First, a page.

A Western Bias: “Honor-Shame Cultures are Violent”

“Cultures of honor and shame are violent.” This common assumption is a myth rooted in a pejorative cultural bias.


Westerners often define honor-shame cultures by their violent retaliation against personal slights. People in honor-shame cultures are sensitive about their reputation, so they use aggression to maintain honor. This violent portrayal of honor-shame is widespread. Here are two examples:

  • The book Honor Bound (written by a research sociologist and published by Oxford University Press) portrays honor cultures as dominated by male violence, such as domestic abuse and aggressive revenge.
  • Some NT scholars (esp. Malina, Neyrey) have popularized anthropological models to explain honor andshame. But their models—e.g., limited good, philotimeo, challenge-riposte, envy, male-female divisions—assume honor-shame cultures are highly agonistic and competitive, as though all of life is an aggressive, unbridled honor-grab.
  • An influential sociology article explains, “members of honor societies are expected to display their bravery by engaging in violent retaliation against those who offend them . . . Not to fight back is itself a kind of moral failing.”

The reductionist definition of honor-shame culture as singularly violent reflects a Western cultural bias. To say “honor-shame cultures are violent” is ridiculous stereotype, akin to saying, “Black people are thugs” or “Muslims are terrorists.”

Yes, violence is an aspect of honor-shame cultures, but violence is not the defining feature of their moral system, as many a Westerner supposes. It is dangerous and unjust to define an entire social group by a few extreme outliers. Remember, violence is present it all cultures. Violence is ultimately rooted in spiritual separation from God, not merely in cultural or psychological dynamics.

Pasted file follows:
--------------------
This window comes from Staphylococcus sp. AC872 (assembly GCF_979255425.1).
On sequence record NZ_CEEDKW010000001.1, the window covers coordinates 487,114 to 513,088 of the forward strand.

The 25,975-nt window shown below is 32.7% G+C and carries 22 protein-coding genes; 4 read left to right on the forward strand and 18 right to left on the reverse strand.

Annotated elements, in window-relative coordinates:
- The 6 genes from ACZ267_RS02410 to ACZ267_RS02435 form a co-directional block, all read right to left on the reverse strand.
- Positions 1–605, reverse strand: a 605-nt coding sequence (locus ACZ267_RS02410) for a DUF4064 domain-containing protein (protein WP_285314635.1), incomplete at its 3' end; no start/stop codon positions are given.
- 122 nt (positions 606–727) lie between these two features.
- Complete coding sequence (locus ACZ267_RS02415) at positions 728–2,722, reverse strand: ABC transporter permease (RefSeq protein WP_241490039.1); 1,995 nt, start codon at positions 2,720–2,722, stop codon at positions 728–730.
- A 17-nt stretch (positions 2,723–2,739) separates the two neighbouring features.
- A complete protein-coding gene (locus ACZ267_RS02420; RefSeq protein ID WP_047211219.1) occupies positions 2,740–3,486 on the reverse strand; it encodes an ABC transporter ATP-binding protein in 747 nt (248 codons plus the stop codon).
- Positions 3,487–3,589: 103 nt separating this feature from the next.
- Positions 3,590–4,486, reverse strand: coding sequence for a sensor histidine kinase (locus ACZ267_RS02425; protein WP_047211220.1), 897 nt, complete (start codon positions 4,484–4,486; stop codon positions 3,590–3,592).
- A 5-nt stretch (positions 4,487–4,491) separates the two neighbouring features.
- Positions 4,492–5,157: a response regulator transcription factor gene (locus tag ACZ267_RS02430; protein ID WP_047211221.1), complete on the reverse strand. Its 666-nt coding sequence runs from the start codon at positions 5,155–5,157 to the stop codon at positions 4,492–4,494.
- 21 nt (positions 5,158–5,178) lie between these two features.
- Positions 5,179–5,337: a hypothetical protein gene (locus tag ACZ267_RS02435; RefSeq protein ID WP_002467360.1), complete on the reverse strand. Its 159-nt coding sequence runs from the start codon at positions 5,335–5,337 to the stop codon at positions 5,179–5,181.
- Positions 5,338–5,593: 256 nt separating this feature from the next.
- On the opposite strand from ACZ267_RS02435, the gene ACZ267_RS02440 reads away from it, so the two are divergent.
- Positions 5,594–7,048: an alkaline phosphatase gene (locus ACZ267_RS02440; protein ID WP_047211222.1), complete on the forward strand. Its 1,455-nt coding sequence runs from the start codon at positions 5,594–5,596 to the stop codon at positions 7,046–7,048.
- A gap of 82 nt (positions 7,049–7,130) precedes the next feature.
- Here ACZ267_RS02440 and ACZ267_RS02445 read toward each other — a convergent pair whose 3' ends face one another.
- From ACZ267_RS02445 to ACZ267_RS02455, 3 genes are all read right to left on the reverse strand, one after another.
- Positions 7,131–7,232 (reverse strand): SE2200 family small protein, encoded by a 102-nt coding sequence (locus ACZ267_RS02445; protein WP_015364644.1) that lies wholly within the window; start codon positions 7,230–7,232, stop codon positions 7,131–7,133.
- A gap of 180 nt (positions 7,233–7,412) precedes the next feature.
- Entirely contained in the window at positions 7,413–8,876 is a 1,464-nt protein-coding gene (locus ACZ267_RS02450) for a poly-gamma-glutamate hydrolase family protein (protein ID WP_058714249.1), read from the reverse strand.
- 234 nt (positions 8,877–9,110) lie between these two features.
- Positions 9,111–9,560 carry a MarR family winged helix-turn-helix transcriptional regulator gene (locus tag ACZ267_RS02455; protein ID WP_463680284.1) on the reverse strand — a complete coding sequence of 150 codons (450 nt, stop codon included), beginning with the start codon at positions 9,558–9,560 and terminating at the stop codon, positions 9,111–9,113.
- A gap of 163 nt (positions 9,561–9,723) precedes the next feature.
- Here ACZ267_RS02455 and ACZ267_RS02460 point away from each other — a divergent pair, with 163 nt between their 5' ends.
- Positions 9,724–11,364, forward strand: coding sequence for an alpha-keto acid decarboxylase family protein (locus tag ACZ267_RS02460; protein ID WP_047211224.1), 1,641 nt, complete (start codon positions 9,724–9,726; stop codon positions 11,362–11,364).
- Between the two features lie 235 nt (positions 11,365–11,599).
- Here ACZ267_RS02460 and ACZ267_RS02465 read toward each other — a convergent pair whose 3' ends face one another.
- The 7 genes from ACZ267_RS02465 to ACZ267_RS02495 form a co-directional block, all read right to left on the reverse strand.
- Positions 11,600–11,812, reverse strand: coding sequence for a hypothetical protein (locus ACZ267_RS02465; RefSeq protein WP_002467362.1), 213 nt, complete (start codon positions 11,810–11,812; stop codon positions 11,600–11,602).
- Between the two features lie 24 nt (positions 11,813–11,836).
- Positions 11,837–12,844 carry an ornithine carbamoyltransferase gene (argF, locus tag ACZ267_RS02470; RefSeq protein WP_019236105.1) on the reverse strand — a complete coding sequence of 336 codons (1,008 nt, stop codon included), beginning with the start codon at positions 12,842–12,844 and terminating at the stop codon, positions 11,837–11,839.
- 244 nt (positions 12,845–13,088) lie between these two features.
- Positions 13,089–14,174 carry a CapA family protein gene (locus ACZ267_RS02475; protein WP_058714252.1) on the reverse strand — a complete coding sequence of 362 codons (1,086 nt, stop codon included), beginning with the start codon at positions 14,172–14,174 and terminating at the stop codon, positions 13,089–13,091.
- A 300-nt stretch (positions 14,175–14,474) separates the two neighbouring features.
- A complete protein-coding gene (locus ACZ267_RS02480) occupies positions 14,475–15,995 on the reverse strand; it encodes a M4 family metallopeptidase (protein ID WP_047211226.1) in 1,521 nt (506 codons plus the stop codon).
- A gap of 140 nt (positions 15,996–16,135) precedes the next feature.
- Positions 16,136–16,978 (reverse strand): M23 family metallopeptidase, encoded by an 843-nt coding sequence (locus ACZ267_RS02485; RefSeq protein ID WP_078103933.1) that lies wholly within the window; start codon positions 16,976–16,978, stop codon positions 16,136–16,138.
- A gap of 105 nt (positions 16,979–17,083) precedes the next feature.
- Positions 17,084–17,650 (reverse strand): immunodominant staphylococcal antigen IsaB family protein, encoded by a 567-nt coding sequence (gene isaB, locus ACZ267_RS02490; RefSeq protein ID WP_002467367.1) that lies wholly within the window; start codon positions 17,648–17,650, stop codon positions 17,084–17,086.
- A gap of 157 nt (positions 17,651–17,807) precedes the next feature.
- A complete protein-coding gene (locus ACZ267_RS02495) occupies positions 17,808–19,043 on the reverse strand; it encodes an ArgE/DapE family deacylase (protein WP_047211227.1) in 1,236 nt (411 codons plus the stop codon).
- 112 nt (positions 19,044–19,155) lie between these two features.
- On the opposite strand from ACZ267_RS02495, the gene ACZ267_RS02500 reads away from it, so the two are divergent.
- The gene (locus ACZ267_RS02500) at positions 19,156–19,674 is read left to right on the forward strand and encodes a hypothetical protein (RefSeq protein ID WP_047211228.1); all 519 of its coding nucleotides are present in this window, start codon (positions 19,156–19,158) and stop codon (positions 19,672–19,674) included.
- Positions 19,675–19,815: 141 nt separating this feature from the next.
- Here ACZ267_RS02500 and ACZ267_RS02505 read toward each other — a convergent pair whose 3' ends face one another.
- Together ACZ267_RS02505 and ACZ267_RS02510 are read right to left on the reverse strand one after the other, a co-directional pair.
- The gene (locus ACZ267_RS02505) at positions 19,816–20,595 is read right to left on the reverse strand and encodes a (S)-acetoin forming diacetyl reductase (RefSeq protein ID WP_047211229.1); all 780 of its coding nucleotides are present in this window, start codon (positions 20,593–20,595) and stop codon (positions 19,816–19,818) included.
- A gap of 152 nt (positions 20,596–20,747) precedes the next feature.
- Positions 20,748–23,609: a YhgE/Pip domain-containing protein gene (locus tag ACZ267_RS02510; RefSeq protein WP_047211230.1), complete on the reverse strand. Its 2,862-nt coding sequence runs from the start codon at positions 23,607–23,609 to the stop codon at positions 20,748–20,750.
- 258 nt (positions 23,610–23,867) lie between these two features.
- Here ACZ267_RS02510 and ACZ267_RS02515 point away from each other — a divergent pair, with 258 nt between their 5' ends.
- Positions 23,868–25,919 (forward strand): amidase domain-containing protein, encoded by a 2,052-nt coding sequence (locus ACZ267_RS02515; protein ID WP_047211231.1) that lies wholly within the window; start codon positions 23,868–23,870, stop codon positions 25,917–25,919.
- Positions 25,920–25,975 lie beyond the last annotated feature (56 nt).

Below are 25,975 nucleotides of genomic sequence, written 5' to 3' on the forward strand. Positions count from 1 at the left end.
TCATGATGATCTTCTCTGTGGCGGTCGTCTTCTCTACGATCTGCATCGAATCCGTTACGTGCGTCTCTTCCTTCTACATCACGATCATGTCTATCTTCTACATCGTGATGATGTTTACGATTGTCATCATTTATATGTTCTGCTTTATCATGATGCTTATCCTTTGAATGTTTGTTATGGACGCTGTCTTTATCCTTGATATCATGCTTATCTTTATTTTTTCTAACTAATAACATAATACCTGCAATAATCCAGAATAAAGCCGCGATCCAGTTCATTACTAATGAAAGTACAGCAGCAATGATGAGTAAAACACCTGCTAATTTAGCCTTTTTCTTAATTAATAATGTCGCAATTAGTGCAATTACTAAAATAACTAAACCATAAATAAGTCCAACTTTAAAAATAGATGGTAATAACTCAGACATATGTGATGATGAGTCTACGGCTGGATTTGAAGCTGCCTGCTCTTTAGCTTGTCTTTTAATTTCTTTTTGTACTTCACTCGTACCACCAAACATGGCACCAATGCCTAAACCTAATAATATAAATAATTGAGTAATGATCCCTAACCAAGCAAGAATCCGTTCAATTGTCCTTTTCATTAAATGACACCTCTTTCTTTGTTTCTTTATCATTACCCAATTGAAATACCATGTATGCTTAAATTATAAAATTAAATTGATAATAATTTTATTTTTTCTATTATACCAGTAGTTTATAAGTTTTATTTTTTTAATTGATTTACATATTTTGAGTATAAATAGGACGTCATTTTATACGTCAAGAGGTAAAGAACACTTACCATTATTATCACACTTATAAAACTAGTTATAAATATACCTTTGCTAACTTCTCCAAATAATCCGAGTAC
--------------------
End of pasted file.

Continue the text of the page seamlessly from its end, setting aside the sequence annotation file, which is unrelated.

Why the Bias?

I believe this myth persists because violence in honor-shame cultures is sensational to Westerners, whereas the violence in Western contexts is legalized and normalized. The legality of Western violence allows our minds to easily justify, condone, and forget it.  The difference between honor-shame and Western countries is not the amount of violence, but the nature of violence—for cultural reasons, the violence of honor-shame cultures is more shocking than the violence of Western cultures.

The violence of honor-shame cultures is senseless and mind boggling to Westerners. Honor killings and terrorism make for great headlines in the news. Rather than understanding people of honor-shame cultures as a whole, we reduce the culture to the most outlandish examples that stand out to readers’ eyes. Simply put, honor-based violence grabs our attention.

Our Legislated Violence

Guilt-innocence cultures are arguably as violent as honor-shame cultures. The main difference is that much violence in Western contexts is legalized. Our government legislates “behavior involving physical force intended to hurt—i.e.,violence. Laws often provide a social justification for Western violence. This explains why Westerners can overlook the violence in their own culture, but then label honor-shame cultures as “violent.” Consider these examples of rampant-yet-legalized violence in America.

  1. Gun Violence. Every year 112,000 people are shot and 33,000 die of gun violence. Four U.S. Presidents have been assassinated by guns. The presence of 300 million guns in America has a legal basis—our second amendment rights. Several states have legalized gun violence with “stand-your-ground” laws.
  1. Incarceration. America has 5% of the global population, but almost 25% of the world’s inmates. In 2013, 2.2 million Americans were incarcerated. Many Americans are unaware of this massive system of state-sanctioned violence (e.g., arrest, confinement, isolation), partly because we think it must be deserved because the “justice system” has declared those people “guilty.”
  1. Capital Punishment. The American judicial system kills its own citizens (28 in 2015). The only countries that execute more citizens are China, Iran, Pakistan, Saudi Arabia, and North Korea—not exactly great moral company. Plus, over 60% of all Americans continue to support the death penalty, claiming the legal rational that criminals deserve an eye for an eye.
  1. Military Aggression. The budget of the American military is $600 billion per year; that is roughly 40% of the world’s military spending. Hiroshima, Afghanistan, and Iraq are consequences of American military intervention. Regardless of its noble intention and great sacrifice, the American military has wrought significant violence in the world.